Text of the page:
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Ethnic Cleansing as a State Policy

By       Message Nicola Nasser       (Page 1 of 3 pages)     Permalink

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By Nicola Nasser*


In his speech at Bar Ilan University on June 14, Israeli Prime Minister Benjamin Netanyahu proposed a new Israeli "peace plan," with preconditions that a Palestinian negotiator must first meet before he would "promptly" engage in "unconditional" bilateral talks to meet an international consensus demanding the creation of a Palestinian state alongside Israel. His preconditions added to the fourteen conditions the former Israeli government of comatose Ariel Sharon attached to Israel's adoption in grudge of the 2003 Road Map blueprint for peace with the Palestinian side, on the basis of which the U.S. administration of President Barack Obama and his presidential envoy George Mitchell are now urging an early resumption of "immediate" Israeli Palestinian peace talks, which Mitchell on June 26 hoped "very much to conclude this phase of the discussions and to be able to move into meaningful and productive negotiations in the near future."


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Sharon's conditional approval of the Road Map has condemned the blueprint as a non-starter, led to the Israeli military reoccupation of the Palestinian autonomous areas, aborted former U.S. President George W. Bush's promise to Palestinians to have their own state twice in 2005 and 2008, and doomed the twenty -year peace process since the Madrid conference in 1991 to the current impasse that Obama and Mitchell are trying to break through. It is a forgone conclusion that Netanyahu's preconditions -- Palestinian recognition of Israel as a "Jewish state," "demilitarization" of the prospective Palestinian less-than-a-sovereign state and preserving Israel's illegitimate "right" to expand its illegal colonial Jewish settlements in the occupied Palestinian territories -- will fare worse than Sharon's conditions.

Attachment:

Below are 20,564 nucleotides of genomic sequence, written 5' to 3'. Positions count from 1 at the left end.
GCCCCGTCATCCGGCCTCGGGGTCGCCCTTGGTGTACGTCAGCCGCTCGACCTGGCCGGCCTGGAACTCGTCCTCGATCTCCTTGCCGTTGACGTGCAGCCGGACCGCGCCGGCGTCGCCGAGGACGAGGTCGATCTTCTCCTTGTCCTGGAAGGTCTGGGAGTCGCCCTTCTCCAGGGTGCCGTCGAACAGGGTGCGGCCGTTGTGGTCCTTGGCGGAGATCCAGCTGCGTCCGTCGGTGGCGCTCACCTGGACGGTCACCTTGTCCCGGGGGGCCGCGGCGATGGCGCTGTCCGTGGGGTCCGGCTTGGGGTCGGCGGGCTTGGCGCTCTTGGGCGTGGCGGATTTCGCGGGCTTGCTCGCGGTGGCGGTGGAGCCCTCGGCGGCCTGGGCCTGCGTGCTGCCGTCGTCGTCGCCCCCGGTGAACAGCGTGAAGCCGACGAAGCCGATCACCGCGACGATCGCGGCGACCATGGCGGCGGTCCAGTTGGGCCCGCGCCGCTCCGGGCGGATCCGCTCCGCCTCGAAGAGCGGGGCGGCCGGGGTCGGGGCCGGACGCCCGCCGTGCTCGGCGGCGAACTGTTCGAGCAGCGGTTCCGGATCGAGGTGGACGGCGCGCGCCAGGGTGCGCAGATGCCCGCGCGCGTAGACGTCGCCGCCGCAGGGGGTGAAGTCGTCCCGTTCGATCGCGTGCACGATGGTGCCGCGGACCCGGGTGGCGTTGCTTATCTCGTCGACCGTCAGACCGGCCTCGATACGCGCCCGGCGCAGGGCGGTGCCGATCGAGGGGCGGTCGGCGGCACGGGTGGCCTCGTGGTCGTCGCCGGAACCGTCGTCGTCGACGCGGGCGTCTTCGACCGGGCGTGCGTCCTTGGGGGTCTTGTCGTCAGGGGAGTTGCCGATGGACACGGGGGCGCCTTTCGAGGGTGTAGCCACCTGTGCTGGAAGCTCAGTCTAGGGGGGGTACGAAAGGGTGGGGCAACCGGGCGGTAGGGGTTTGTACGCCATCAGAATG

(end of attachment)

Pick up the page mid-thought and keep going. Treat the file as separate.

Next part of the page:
Netanyahu demanded that the "Palestinian population," and not the Palestinian people -- who live "in Judea and Samaria," and not in the Israeli occupied Palestinian territory, where there is an "Israeli presence," and not an Israeli military occupation -- should first agree to a "public, binding and unequivocal" recognition that Israel is "the nation state of the Jewish people" worldwide, and not the nation state of the Israelis. His demand was an arrogant precondition ridiculed by Gideon Levy in Haaretz on June 15 as an "excessive demand that Palestinians recognize the Jewish state by one who has failed to recognize the Palestinians as a people," sarcastically welcomed the next day by Ma'ariv's chief political columnist, Ben Caspit, who wrote: "Welcome, Mr. Prime Minister, to the 20th century. The problem is that we're already in the 21st." Moreover, such a precondition "is almost humiliating and it is unlikely to be met," by the Palestinian Authority (PA), according to Avi Issacharoff, writing in Haaretz on June 17.

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Israeli analyst M.J. Rosenberg wrote on June 19: Acceptance of Israel as a "Jewish state" is a non-starter at this point. And Netanyahu knows it. If that is a precondition for negotiations, there will be no negotiations. But without any definition of borders and with Netanyahu committed to expanding settlements in the West Bank, how can anyone seriously expect Palestinians to recognize Israel as a "Jewish state?" Aaron David Miller, a former senior U.S. negotiator in the Mideast, said Netanyahu's speech "was less about pursuing Arab-Israeli peace and much more about pursuing the U.S.-Israeli relationship."